ticipants in the room knew a friend or close relative who had died of
AIDS, a significant revelation given that many Nigerians still deny
the existence of HIV/AIDS.
In other sessions, Matemilola, a medical doctor living with HIV,
chaired discussions on reporting people living with HIV/AIDS. He
shared his experience living with the virus and spoke of the pains
people with HIV/AIDS go through when stigmatized or unfairly por-
trayed in media reporting. He took participants through a discussion
on correct and appropriate use of language in reporting HIV, espe-
cially HIV science. He also took on participants' questions about
claims of AIDS cures and spoke as a person who has interacted with
quite a few of the cure claimants, declaring that none of the claims
being promoted in Nigeria as a cure for AIDS have passed scientific
In another session, Mr. Obi Oluigbo of the Society for Family Health
spoke on 'Condoms: Myths and Reality'. Against the backdrop of un-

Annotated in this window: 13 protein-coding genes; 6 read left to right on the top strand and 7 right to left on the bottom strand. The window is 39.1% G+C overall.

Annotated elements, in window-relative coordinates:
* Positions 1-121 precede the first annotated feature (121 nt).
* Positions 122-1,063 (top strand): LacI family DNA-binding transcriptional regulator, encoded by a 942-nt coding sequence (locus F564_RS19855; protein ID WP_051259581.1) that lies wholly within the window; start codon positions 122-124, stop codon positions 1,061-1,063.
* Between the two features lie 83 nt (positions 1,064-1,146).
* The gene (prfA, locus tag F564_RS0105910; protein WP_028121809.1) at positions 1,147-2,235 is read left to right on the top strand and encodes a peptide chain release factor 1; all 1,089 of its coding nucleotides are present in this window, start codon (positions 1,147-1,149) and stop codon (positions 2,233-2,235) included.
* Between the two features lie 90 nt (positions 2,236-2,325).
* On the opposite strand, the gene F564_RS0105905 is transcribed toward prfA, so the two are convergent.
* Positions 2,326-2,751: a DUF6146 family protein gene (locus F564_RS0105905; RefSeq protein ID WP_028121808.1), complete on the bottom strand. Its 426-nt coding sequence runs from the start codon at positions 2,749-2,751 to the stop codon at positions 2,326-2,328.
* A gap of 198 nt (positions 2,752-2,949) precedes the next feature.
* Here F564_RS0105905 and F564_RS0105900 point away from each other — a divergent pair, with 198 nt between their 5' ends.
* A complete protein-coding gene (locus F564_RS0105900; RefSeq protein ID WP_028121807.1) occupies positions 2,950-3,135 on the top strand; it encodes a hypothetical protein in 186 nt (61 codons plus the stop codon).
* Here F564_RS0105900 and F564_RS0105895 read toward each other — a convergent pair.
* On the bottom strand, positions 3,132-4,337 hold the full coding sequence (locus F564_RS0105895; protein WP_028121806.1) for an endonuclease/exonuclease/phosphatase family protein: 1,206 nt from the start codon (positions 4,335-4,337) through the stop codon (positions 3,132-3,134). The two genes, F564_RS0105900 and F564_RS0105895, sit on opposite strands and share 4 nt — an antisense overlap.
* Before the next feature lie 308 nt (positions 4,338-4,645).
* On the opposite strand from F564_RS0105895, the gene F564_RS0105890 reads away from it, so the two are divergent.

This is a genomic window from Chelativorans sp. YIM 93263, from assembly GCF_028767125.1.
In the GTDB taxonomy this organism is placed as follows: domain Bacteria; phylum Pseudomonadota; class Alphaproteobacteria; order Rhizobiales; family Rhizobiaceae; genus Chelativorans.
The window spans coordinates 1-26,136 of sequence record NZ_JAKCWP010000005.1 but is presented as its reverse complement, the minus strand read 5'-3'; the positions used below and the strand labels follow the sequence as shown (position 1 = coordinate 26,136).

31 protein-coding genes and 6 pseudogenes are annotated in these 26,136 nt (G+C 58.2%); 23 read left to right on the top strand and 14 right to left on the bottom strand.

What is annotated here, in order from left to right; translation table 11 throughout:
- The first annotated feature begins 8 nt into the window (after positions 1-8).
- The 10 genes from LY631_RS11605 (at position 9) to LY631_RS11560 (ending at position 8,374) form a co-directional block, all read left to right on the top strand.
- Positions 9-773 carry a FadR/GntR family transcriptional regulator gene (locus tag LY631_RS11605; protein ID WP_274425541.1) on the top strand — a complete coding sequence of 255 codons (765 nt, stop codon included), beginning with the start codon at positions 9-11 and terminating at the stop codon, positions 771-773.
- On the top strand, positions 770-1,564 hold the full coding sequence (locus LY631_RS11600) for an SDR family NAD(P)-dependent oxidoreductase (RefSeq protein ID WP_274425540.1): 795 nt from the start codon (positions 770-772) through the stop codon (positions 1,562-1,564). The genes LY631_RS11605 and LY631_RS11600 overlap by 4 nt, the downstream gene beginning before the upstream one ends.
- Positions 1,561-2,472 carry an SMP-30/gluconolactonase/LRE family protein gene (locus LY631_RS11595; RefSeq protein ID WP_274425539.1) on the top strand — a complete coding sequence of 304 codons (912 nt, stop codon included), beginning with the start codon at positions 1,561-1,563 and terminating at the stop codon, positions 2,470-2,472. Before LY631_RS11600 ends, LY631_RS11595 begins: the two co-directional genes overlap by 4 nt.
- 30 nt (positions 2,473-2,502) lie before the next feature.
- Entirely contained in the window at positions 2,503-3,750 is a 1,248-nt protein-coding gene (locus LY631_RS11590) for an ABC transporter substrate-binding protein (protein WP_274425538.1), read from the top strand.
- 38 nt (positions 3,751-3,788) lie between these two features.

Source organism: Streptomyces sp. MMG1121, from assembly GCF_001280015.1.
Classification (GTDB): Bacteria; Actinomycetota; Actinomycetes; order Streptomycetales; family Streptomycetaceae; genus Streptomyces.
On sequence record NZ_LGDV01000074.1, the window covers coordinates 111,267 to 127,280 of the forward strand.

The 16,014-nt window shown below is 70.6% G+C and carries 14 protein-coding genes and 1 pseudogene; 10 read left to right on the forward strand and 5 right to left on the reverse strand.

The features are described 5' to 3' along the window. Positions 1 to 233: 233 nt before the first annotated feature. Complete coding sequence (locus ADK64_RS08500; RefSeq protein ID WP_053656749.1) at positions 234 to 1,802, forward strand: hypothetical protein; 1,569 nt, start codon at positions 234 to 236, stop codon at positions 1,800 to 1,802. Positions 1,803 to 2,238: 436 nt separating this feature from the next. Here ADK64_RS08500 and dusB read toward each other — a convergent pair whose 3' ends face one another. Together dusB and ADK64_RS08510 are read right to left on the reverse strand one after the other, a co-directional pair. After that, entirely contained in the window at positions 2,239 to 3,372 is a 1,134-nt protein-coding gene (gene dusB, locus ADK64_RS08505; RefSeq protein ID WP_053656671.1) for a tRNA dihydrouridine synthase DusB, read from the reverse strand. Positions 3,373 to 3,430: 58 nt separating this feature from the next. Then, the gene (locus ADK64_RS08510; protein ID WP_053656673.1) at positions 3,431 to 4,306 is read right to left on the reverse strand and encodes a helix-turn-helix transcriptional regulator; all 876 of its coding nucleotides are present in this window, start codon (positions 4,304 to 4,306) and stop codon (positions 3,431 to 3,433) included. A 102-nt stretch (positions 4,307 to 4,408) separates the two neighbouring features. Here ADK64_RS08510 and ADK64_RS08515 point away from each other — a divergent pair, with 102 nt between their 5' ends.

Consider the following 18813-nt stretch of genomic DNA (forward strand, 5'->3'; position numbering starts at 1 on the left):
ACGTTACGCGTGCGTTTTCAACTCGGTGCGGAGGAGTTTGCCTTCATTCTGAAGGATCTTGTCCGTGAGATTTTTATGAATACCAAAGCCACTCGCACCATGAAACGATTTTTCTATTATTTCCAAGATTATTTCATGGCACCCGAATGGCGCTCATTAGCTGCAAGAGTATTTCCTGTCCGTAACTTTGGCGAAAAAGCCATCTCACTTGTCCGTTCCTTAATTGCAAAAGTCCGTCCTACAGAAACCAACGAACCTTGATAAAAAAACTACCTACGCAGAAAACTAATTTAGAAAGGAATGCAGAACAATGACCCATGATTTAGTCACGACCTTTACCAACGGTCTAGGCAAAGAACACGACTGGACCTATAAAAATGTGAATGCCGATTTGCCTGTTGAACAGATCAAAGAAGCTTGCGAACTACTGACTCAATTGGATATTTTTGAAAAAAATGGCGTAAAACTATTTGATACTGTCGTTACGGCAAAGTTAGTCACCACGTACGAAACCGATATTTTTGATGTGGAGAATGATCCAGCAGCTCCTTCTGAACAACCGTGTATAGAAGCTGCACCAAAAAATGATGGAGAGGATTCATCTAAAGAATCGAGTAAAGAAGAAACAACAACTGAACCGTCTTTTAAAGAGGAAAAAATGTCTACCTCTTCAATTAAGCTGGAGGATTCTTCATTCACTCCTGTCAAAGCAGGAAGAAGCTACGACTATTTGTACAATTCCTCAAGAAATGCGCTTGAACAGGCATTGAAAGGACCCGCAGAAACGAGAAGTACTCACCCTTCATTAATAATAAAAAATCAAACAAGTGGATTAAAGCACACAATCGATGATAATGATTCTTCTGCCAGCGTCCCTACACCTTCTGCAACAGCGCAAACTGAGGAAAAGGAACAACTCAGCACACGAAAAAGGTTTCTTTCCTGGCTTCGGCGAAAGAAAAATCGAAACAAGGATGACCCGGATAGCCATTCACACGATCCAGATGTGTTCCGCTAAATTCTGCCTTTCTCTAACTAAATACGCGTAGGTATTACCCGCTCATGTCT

proven but persistent complaints that condoms sold in Nigeria were of
inferior quality, he explained the production processes of the popu-
lar condom brands marketed by SFH, emphasising that the products go
through stringent quality control measures undertaken both by SFH and
the Nigerian health ministry. He offered to take journalists on a fa-
cility tour of his organisation's quality control laboratory; encour-
aging the workshop organisers to arrange such a tour as soon as pos-
sible. The session was very interactive, and helped to dispel popular
myths about the condom. In a side contribution, Ms. Princess Olufemi-
Kayode of JAAIDS gave a short presentation on recent advances in HIV
prevention, especially microbicides and the female condom.
Many of the participants described the workshop as "an eye-opener",
"illuminating", "highly beneficial" and "qualitative". They encour-
aged Journalists Against AIDS (JAAIDS) to organise similar workshops
and follow-up activities for journalists across the country.
Funding support for the workshop was provided by the Futures Group
International as part of an on-going project grant to JAAIDS.